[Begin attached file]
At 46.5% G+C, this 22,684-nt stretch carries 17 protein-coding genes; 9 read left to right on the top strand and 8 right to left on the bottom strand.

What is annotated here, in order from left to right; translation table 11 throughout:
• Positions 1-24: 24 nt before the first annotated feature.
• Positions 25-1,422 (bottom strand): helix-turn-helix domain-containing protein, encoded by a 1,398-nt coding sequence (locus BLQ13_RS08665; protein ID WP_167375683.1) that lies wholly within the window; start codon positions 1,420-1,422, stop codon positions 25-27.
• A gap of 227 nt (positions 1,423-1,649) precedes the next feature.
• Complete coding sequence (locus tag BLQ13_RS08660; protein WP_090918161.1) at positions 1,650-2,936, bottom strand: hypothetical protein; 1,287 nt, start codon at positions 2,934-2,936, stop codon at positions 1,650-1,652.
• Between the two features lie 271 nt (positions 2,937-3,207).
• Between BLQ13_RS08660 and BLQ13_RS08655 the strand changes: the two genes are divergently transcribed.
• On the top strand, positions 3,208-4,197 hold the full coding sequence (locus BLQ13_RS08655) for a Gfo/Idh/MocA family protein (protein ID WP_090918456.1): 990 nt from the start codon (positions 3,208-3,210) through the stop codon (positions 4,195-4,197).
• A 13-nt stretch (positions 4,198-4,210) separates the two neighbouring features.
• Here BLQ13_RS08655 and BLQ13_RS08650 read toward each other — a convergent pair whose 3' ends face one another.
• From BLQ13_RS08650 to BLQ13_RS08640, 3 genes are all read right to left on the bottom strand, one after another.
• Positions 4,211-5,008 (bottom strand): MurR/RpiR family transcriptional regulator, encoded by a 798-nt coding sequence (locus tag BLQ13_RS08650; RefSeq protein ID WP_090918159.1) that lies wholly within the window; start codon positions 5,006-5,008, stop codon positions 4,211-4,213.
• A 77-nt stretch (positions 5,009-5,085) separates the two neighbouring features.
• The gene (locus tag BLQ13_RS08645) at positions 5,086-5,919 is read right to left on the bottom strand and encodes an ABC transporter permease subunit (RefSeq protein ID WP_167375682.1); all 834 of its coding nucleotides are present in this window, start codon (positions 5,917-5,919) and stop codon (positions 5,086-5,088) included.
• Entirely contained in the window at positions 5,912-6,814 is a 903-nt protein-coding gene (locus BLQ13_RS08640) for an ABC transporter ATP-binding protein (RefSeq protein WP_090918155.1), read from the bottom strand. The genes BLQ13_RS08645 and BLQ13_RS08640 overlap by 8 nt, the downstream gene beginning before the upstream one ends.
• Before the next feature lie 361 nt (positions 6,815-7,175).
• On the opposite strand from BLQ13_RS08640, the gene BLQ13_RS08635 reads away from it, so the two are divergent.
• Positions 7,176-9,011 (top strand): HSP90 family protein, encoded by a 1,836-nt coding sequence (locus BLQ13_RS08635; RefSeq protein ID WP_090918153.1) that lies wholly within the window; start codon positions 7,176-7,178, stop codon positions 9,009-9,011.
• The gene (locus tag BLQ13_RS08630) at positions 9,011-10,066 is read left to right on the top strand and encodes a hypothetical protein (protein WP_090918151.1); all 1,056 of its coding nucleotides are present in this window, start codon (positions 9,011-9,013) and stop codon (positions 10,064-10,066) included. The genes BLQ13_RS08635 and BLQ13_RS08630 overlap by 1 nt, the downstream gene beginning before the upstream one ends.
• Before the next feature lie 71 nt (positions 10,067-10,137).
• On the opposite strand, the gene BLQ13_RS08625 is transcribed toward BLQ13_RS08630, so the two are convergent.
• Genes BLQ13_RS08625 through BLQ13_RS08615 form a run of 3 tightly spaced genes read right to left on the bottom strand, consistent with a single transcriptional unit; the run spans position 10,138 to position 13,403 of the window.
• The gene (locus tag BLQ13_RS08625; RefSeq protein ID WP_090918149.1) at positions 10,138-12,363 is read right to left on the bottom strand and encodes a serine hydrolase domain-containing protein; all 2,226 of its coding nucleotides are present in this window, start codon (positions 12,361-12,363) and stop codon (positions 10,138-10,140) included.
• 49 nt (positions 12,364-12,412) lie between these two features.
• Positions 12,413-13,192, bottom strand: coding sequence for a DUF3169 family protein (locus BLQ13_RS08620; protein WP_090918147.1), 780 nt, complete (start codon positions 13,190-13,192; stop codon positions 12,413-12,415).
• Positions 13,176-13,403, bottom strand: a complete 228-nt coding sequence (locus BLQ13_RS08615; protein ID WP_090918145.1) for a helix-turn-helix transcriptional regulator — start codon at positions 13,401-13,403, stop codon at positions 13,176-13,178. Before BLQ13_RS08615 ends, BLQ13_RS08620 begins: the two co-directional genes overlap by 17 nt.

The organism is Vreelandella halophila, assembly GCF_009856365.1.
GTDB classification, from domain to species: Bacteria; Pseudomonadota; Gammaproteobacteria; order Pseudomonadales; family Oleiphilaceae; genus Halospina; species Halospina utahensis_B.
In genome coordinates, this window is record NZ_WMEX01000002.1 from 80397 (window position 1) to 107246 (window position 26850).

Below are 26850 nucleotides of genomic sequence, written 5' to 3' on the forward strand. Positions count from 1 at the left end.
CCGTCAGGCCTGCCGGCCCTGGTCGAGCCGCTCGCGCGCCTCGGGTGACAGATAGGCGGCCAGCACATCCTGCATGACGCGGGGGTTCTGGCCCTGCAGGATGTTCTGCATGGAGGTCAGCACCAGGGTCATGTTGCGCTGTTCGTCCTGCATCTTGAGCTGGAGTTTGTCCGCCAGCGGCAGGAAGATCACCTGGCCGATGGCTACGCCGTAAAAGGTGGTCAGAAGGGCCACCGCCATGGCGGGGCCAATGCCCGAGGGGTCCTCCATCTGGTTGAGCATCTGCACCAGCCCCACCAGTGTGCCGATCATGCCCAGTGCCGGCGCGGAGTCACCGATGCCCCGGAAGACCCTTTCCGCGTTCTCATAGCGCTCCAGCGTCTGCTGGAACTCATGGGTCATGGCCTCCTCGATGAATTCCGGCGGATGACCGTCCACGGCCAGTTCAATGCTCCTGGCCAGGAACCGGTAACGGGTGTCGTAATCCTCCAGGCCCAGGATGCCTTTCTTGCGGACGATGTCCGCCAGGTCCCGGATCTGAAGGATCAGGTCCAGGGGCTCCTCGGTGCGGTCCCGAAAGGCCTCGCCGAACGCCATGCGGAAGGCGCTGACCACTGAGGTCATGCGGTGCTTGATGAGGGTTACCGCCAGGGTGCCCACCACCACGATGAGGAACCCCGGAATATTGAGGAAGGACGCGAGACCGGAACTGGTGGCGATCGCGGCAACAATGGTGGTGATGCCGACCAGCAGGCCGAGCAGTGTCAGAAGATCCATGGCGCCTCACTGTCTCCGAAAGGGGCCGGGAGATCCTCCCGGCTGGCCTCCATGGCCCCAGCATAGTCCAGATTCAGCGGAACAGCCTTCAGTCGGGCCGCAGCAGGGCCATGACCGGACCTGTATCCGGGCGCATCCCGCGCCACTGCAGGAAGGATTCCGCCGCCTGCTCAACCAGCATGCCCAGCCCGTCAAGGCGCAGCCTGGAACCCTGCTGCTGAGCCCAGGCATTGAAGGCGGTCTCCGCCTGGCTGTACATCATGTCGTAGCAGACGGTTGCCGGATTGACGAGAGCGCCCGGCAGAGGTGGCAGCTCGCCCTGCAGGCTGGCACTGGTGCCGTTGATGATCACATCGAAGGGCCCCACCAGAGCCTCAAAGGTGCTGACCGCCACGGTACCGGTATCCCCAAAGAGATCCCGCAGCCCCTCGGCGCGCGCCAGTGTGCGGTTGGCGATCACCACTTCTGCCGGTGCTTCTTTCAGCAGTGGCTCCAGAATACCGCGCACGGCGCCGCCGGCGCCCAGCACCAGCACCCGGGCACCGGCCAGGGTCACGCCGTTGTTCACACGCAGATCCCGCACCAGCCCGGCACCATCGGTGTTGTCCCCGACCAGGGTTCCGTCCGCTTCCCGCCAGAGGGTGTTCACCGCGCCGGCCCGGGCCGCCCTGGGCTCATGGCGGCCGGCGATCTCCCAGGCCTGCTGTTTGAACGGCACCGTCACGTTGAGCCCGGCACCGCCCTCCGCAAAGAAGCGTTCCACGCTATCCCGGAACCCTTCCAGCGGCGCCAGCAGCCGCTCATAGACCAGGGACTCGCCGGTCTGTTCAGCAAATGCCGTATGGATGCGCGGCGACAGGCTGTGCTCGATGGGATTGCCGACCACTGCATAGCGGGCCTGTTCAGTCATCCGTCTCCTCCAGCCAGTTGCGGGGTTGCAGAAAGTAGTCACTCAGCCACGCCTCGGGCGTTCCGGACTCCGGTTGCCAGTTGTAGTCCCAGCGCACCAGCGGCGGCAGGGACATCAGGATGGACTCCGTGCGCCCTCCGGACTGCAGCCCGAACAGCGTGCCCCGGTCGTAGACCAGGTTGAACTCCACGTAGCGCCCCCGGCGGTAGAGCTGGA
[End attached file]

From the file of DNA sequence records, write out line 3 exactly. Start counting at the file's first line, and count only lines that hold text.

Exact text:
• Positions 1-24: 24 nt before the first annotated feature.